Liquidity ratios tell you about a company’s ability to meet all its financial obligations, including debt, payroll, payments to vendors, taxes, and so on. The numbers come from the Balance Sheet. The current ratio is one of the liquidity ratios. It measures a company’s ability to pay its short-term obligations. The current ratio looks at current assets (those that can be converted to cash in less than a year) and current liabilities (those that will have to be paid off in less than a year).
Using the Balance Sheet, the current ratio is calculated by dividing current assets by current liabilities:
For example, if a company’s current assets are $ 5,000 and its current liabilities are $ 2,000, then its current ratio is 2.5.
(Excerpts from Financial Intelligence, Chapter 23 – Liquidity Ratios)
This ratio can be both too low and too high. In most industries, a current ratio is too low when it is getting close to 1. At that point you are just barely able to cover the liabilities that will come due with the cash you’ll have coming in. Most bankers aren’t going to lend money to a company with a ratio anywhere near 1. Less than 1, of course, is way too low, regardless of how much cash you have in the bank. With a current ratio of less than 1, you know you’re going to run short of cash sometime during the next year unless you can find a way of generating more cash or attracting more investors.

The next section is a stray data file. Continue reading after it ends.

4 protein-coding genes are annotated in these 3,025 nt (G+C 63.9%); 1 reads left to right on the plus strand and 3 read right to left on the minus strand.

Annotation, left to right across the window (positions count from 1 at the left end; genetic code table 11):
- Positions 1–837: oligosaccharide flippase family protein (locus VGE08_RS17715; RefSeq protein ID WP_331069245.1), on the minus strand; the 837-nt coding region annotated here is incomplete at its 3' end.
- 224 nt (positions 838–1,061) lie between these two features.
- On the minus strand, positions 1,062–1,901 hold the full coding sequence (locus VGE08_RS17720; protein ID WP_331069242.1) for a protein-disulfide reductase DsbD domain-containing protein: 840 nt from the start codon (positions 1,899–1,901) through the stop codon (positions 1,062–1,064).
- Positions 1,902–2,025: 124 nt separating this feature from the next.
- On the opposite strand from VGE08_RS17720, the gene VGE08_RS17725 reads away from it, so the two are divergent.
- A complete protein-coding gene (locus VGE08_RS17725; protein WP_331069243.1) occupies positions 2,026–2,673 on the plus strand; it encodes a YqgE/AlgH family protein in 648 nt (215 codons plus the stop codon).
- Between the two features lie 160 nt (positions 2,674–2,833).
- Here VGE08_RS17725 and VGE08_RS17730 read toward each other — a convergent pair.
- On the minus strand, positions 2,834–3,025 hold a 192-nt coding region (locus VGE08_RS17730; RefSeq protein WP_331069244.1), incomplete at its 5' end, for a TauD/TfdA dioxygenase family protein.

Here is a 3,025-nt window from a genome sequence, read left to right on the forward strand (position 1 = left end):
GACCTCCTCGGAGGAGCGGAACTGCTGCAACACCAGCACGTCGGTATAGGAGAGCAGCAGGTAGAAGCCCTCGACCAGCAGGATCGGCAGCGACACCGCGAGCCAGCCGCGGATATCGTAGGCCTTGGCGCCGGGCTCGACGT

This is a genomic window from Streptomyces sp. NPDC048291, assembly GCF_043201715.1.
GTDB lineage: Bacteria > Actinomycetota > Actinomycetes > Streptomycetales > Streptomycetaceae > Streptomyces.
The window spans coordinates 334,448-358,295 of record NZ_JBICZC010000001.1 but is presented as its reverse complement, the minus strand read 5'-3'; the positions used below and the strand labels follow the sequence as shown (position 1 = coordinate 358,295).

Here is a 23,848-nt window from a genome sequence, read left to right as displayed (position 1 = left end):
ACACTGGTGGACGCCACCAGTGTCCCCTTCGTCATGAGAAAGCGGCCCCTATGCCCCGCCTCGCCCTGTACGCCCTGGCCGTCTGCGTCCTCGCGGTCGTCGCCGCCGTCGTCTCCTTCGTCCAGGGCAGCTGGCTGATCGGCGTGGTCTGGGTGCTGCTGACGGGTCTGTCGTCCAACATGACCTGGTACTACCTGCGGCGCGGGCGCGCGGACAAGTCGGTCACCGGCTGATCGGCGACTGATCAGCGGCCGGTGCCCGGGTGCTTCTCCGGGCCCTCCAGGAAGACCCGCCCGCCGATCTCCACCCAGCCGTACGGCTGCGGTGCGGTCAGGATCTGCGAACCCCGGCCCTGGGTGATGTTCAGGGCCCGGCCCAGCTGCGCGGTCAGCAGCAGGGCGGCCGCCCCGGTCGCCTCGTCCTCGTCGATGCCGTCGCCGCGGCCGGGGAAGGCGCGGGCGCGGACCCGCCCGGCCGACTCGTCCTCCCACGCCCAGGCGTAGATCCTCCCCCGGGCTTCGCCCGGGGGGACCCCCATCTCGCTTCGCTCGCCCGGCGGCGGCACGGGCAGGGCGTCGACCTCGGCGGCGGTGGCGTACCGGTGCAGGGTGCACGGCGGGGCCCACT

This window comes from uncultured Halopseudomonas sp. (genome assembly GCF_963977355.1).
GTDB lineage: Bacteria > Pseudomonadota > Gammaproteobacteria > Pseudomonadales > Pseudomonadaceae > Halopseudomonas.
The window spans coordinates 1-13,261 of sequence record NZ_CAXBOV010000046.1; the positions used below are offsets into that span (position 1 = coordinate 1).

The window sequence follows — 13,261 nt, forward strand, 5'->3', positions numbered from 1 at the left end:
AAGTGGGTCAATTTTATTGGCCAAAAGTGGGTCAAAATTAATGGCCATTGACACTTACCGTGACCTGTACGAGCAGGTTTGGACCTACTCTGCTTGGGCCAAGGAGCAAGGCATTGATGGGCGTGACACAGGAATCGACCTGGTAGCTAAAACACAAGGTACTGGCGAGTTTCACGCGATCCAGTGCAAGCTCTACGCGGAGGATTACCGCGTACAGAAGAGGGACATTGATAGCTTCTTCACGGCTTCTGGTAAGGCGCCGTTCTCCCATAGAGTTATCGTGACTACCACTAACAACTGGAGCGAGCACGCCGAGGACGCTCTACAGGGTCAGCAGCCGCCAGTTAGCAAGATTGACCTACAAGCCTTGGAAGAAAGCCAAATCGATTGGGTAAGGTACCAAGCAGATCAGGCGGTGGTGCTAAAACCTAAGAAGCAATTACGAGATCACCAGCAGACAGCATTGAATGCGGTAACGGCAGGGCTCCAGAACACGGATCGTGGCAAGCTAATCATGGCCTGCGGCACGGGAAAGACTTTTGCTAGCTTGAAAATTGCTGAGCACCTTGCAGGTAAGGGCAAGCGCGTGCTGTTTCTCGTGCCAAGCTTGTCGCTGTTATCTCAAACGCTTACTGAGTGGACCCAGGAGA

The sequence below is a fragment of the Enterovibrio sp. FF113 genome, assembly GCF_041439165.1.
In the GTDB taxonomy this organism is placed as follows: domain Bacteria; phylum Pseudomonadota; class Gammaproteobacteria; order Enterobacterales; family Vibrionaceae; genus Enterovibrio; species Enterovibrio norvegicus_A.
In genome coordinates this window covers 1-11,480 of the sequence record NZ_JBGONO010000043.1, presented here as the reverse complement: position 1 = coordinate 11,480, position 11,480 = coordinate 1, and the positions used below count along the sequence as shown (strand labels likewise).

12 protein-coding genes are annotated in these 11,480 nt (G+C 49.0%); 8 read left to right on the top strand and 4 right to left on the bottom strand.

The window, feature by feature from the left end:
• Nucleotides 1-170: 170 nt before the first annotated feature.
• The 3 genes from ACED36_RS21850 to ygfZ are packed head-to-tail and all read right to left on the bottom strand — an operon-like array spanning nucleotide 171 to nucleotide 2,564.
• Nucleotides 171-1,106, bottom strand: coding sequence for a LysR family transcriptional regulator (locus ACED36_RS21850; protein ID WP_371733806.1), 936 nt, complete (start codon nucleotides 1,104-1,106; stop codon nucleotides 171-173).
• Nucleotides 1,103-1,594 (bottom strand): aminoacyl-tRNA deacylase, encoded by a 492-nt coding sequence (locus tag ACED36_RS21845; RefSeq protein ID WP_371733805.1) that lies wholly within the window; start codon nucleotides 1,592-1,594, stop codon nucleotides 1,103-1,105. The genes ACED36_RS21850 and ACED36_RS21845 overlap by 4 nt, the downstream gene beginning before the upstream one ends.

A current ratio is too high when it suggests to shareholders that the company is sitting on its cash. Microsoft, for example, had amassed a cash horde of nearly $60 billion (yes billion) until in 2004 it announced a one-time dividend of $32 billion to its shareholders. You can imagine what its current ratio was before the dividend! (And it was probably pretty darn good after that dividend too.)
From the HBR Blog:
What is the current ratio?
It’s one of several liquidity ratios that measure whether you have enough cash to make payroll in the coming year, explains Knight. The current ratio measures a firm’s ability to pay off its short-term liabilities with its current assets. It is closely related to the quick ratio, which is often called the “acid test” because people use it to understand “if things got really ugly, could you stay afloat?” From A Refresher on Current Ratio